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By Marine Corps Cpl. Justin M. Boling
2nd Marine Aircraft Wing
CAMP LEATHERNECK, Afghanistan, Oct. 4, 2011 – Marine Corps Sgt. Eric Rader and his sister, Air Force Staff Sgt. Rebecca McHenry, never imagined they ever would serve together. But their deployment together in southern Afghanistan has made them close in ways that will last far longer than their time here.
The siblings’ father, Allen Rader, was an airman who took his family from their home in Charleston, W.Va., to Alaska, Arizona, Florida, and even overseas. Eric and Rebecca have carved out similar lives for their own families.
“We always had each other,” said Rader, who deployed here in February. “Looking back at it now, I really appreciate having her and my brother, and appreciate serving with her now.” The siblings said they’ve had a lot to catch up on since McHenry arrived in September, including Rebecca’s wedding.
“We both have our own families now,” Rader said. “We will definitely spend more time together when we get back home.”
McHenry serves with the Air Force’s 651st Expeditionary Aeromedical Evacuation Squadron, which flies injured troops out of Afghanistan when the medical care they need is greater than military hospitals here can provide. “I love being able to help those who need it most and keep brave troops alive,” she said.
“There is a great sense of pride in knowing that my sister helps my fellow Marines and other troops get back on their feet and home to their loved ones,” Rader said.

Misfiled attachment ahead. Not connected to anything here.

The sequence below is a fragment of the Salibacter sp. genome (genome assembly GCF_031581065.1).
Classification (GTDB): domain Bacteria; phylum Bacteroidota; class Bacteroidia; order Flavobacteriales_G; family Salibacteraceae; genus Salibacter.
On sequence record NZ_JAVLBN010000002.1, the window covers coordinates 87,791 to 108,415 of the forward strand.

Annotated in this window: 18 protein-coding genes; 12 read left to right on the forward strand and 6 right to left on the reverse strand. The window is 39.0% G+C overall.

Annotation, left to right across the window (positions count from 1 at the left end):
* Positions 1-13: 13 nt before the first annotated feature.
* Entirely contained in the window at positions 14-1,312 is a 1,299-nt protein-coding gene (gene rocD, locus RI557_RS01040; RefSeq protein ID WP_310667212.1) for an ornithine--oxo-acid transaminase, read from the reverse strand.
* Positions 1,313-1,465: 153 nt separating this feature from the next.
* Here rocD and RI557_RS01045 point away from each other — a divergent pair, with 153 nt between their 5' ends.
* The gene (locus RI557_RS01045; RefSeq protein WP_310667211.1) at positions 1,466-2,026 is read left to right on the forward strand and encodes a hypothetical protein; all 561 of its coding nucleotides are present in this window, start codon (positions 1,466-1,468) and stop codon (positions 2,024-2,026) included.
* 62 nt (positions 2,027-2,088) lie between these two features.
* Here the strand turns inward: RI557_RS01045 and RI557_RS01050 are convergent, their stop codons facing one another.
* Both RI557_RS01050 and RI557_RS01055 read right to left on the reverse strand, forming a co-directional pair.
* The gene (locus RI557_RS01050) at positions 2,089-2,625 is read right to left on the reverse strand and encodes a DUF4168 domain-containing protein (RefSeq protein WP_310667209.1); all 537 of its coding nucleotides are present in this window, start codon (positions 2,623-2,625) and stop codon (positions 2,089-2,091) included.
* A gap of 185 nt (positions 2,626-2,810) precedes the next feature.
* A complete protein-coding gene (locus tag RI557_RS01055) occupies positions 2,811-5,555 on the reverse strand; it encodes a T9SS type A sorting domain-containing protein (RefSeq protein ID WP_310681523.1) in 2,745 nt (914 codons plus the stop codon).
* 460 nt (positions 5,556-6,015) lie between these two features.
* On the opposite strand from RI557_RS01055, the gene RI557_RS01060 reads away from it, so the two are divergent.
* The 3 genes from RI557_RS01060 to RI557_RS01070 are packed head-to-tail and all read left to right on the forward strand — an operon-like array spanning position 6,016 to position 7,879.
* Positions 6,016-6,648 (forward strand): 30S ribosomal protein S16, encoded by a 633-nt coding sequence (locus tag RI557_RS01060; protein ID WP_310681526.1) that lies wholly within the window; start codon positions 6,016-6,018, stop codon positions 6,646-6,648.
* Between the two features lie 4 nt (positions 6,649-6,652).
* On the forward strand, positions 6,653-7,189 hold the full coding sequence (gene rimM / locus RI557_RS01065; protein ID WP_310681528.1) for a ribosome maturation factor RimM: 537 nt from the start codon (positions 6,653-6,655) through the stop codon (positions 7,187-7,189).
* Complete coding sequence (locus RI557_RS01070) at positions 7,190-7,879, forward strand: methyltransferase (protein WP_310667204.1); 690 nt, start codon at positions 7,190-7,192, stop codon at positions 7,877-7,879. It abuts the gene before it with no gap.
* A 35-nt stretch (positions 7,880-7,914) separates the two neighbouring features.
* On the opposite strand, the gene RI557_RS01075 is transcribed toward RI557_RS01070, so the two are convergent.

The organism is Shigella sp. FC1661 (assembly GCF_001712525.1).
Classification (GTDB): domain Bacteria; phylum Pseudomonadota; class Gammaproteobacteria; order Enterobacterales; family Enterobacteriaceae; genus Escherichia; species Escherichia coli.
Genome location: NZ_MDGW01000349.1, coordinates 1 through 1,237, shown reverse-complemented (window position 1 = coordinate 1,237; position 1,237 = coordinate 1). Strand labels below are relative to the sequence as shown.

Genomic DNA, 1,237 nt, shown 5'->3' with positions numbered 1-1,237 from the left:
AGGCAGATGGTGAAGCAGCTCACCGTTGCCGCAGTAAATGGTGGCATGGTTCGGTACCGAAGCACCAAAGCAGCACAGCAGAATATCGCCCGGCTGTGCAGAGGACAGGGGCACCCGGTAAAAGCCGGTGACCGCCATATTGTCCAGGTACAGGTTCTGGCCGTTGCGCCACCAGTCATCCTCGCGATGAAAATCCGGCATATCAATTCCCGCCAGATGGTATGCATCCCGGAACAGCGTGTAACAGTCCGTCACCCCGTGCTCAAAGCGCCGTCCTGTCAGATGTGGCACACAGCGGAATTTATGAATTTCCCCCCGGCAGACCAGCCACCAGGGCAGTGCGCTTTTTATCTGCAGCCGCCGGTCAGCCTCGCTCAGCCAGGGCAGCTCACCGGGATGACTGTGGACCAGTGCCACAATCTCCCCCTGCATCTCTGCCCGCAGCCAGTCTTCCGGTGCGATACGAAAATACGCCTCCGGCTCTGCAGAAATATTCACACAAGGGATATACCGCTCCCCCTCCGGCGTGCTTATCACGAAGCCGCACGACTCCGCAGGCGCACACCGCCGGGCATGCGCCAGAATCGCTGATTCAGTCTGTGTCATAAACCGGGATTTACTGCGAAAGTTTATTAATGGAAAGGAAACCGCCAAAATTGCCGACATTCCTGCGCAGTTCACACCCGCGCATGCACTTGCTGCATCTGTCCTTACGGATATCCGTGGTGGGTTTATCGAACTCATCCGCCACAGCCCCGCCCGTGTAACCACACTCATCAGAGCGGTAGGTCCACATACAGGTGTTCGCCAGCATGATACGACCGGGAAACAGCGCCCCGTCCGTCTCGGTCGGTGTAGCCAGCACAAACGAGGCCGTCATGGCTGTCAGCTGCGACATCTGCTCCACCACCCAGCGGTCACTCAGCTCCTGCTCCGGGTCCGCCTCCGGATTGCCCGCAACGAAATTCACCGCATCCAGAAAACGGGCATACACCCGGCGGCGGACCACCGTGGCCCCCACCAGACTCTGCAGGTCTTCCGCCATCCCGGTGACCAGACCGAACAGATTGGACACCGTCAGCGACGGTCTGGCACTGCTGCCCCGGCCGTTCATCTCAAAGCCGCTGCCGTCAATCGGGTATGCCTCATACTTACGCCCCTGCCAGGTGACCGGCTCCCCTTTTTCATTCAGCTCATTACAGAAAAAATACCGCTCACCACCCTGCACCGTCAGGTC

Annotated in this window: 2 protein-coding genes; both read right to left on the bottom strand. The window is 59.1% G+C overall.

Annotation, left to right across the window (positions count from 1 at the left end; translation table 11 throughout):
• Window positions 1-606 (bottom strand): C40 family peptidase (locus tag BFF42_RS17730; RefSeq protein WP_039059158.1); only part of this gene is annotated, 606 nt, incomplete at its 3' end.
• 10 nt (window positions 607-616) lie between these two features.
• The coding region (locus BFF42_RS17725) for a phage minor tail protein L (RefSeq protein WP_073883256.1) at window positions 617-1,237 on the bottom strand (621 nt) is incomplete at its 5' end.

Rader is deployed with 2nd Marine Aircraft Wing from Marine Corps Air Station Cherry Point, N.C. He serves with the headquarters of the air combat element for the NATO-led International Security Assistance Force’s Regional Command Southwest, and helps units rotating in and out of Afghanistan.
“I am very proud of my brother for being a Marine,” McHenry said. “I like knowing that he does a great job, and I see the fruits of his labor, seeing all the Marines walking around in Afghanistan [and] knowing he played a small part in that.”
Despite the rigors of deployment, Rader and McHenry said they find time to speak about their lives and families back home almost every day.
“My sister is always sitting at the dining facility waiting for me at lunch,” Rader said. “It makes the time go by faster, having something to look forward to almost every day.”
“He used to pick on me sometimes,” McHenry said of her brother. “Since being out here, he has only been protective -- the perfect gentleman.”